Perfection In Nathaniel Hawthorne's The Scarlet Letter

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Perfection is a goal that will never be attained in this lifetime. Through greed, Aylmer’s desire for perfection leads him to pursue the hand on his spouse’s cheek, instead of pursuing the hand he took in marriage. He craves to see if he can “give himself peace” because he is “convinced of the perfect practicability of its removal” (Hawthorne 307). He hypothesized the conclusion to his scientific test and his theory of a perfect wife made the pleasure of the experiment worth more than the pleasure of spending life with his spouse. His longing for perfection in his wife affects his choices. He could choose to see her flaw as beautiful or he could choose to divorce her. He could choose to see the loyal, dedicated, and submissive qualities of…show more content…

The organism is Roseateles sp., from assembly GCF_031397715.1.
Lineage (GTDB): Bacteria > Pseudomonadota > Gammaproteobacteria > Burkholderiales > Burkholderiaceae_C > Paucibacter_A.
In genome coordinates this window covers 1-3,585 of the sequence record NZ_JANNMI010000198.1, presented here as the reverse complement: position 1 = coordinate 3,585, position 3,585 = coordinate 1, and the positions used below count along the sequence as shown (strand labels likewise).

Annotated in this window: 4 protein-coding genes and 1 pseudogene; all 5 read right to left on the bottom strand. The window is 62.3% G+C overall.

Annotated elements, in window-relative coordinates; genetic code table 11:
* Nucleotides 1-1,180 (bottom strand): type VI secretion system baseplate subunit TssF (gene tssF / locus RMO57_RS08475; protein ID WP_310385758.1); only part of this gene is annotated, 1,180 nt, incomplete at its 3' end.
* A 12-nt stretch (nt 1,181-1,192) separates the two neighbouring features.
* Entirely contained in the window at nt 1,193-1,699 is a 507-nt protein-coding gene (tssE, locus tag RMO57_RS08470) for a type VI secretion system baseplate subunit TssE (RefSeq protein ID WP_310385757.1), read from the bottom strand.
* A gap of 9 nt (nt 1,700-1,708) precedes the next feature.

This demonstrates the selflessness in the way she loves him. Satisfying his desire for a more perfect wife is worth more to her than her own convenience. “Aylmer never truly sees his wife; even while she is dying” (Rosenberg 147). He misses her true beauty, because he is blinded by his lust for her perfection. The root of him perceiving her as his operation game rather than his wife roots from his delight in control and perfection. He oversees those deep, striking, eternal qualities that lie within his wife and chooses instead to remove her one flaw. Aylmer tells Georgiana, “I feel myself fully competent to render this dear cheek as faultless as its fellow” (Hawthorne 307), and through his perceived self-supremacy, he creates a liquid chemical that indeed sucked the birthmark from the cheek of his wife, causing the mark to be “well nigh gone” (Hawthorne 315). His desire for perfection and the choice of removing the mysterious dash, results in his experiment ending in perfection. Only he doesn’t get to experience it. Dying, she has left this earth and taken her flawlessness with her (Hawthorne

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